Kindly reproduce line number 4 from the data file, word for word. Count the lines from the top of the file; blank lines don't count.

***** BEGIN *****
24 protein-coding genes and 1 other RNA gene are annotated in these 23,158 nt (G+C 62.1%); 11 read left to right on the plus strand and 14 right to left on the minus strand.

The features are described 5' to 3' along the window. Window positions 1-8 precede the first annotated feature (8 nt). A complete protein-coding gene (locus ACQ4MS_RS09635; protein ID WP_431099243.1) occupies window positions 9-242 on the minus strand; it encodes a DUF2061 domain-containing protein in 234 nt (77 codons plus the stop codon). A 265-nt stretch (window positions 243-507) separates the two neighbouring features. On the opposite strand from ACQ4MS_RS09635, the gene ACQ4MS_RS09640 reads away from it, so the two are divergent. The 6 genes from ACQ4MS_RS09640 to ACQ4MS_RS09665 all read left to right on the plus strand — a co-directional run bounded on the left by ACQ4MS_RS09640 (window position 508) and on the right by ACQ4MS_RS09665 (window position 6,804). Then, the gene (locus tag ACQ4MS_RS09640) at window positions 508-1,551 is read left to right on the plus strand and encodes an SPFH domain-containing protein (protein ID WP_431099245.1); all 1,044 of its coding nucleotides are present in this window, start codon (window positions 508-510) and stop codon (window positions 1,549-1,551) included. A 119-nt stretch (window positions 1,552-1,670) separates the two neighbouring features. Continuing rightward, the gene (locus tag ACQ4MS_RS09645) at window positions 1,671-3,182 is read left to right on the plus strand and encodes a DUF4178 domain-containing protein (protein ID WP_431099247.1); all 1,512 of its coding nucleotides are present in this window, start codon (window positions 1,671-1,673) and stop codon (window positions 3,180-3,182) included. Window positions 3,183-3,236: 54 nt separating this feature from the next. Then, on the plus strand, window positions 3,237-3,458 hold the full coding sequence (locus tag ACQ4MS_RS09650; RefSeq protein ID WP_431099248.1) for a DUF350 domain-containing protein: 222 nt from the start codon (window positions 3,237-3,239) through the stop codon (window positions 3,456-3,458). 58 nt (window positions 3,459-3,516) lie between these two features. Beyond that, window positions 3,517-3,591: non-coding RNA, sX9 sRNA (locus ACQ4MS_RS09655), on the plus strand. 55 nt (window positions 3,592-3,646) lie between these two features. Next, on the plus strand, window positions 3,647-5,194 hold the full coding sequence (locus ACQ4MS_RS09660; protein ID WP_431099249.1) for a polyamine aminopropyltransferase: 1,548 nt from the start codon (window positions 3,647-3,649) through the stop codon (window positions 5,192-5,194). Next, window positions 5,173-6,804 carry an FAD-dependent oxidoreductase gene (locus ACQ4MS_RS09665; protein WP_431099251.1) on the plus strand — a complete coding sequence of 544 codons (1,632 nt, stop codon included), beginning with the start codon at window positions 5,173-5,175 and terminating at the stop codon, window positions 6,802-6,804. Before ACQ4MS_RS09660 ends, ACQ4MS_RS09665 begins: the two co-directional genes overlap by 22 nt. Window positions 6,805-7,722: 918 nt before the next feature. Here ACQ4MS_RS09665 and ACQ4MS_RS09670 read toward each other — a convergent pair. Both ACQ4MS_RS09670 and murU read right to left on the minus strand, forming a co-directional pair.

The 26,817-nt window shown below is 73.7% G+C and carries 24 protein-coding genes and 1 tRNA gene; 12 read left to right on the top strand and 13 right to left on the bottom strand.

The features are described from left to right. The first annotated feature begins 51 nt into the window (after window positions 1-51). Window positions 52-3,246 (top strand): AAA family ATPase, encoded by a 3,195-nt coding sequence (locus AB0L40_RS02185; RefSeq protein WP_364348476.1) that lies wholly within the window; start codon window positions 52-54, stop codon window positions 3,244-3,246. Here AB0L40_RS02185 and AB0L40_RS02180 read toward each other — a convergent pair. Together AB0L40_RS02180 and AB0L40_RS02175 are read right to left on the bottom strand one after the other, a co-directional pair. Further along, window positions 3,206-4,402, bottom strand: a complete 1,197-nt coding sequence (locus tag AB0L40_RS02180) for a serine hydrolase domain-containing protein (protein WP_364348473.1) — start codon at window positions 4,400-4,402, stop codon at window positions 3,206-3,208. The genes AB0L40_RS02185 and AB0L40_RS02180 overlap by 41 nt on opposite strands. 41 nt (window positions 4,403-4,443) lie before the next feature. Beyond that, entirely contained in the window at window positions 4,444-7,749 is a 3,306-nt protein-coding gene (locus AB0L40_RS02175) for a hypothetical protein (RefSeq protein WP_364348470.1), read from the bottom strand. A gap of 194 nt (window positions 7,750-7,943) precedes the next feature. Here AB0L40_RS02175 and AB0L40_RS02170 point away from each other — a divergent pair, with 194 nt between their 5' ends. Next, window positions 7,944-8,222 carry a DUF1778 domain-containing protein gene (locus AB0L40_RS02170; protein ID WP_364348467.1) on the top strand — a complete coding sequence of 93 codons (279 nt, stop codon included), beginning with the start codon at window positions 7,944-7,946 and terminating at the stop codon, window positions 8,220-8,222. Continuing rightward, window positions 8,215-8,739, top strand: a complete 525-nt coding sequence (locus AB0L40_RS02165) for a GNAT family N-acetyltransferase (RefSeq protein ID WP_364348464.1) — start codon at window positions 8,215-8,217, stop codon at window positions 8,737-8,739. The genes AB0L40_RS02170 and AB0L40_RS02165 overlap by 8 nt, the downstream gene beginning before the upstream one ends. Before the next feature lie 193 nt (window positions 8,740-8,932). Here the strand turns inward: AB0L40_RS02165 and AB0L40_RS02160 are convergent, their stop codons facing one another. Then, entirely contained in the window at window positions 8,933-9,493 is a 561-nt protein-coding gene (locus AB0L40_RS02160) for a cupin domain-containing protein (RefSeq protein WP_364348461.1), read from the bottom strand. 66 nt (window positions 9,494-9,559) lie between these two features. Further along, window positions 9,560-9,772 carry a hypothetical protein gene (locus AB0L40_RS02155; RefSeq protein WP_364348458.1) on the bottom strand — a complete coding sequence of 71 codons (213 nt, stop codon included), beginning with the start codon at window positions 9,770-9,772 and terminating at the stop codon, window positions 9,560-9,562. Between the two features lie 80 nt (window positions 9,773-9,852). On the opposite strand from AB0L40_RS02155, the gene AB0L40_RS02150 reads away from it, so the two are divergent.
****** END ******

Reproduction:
The features are described from left to right. The first annotated feature begins 51 nt into the window (after window positions 1-51). Window positions 52-3,246 (top strand): AAA family ATPase, encoded by a 3,195-nt coding sequence (locus AB0L40_RS02185; RefSeq protein WP_364348476.1) that lies wholly within the window; start codon window positions 52-54, stop codon window positions 3,244-3,246. Here AB0L40_RS02185 and AB0L40_RS02180 read toward each other — a convergent pair. Together AB0L40_RS02180 and AB0L40_RS02175 are read right to left on the bottom strand one after the other, a co-directional pair. Further along, window positions 3,206-4,402, bottom strand: a complete 1,197-nt coding sequence (locus tag AB0L40_RS02180) for a serine hydrolase domain-containing protein (protein WP_364348473.1) — start codon at window positions 4,400-4,402, stop codon at window positions 3,206-3,208. The genes AB0L40_RS02185 and AB0L40_RS02180 overlap by 41 nt on opposite strands. 41 nt (window positions 4,403-4,443) lie before the next feature. Beyond that, entirely contained in the window at window positions 4,444-7,749 is a 3,306-nt protein-coding gene (locus AB0L40_RS02175) for a hypothetical protein (RefSeq protein WP_364348470.1), read from the bottom strand. A gap of 194 nt (window positions 7,750-7,943) precedes the next feature. Here AB0L40_RS02175 and AB0L40_RS02170 point away from each other — a divergent pair, with 194 nt between their 5' ends. Next, window positions 7,944-8,222 carry a DUF1778 domain-containing protein gene (locus AB0L40_RS02170; protein ID WP_364348467.1) on the top strand — a complete coding sequence of 93 codons (279 nt, stop codon included), beginning with the start codon at window positions 7,944-7,946 and terminating at the stop codon, window positions 8,220-8,222. Continuing rightward, window positions 8,215-8,739, top strand: a complete 525-nt coding sequence (locus AB0L40_RS02165) for a GNAT family N-acetyltransferase (RefSeq protein ID WP_364348464.1) — start codon at window positions 8,215-8,217, stop codon at window positions 8,737-8,739. The genes AB0L40_RS02170 and AB0L40_RS02165 overlap by 8 nt, the downstream gene beginning before the upstream one ends. Before the next feature lie 193 nt (window positions 8,740-8,932). Here the strand turns inward: AB0L40_RS02165 and AB0L40_RS02160 are convergent, their stop codons facing one another. Then, entirely contained in the window at window positions 8,933-9,493 is a 561-nt protein-coding gene (locus AB0L40_RS02160) for a cupin domain-containing protein (RefSeq protein WP_364348461.1), read from the bottom strand. 66 nt (window positions 9,494-9,559) lie between these two features. Further along, window positions 9,560-9,772 carry a hypothetical protein gene (locus AB0L40_RS02155; RefSeq protein WP_364348458.1) on the bottom strand — a complete coding sequence of 71 codons (213 nt, stop codon included), beginning with the start codon at window positions 9,770-9,772 and terminating at the stop codon, window positions 9,560-9,562. Between the two features lie 80 nt (window positions 9,773-9,852). On the opposite strand from AB0L40_RS02155, the gene AB0L40_RS02150 reads away from it, so the two are divergent.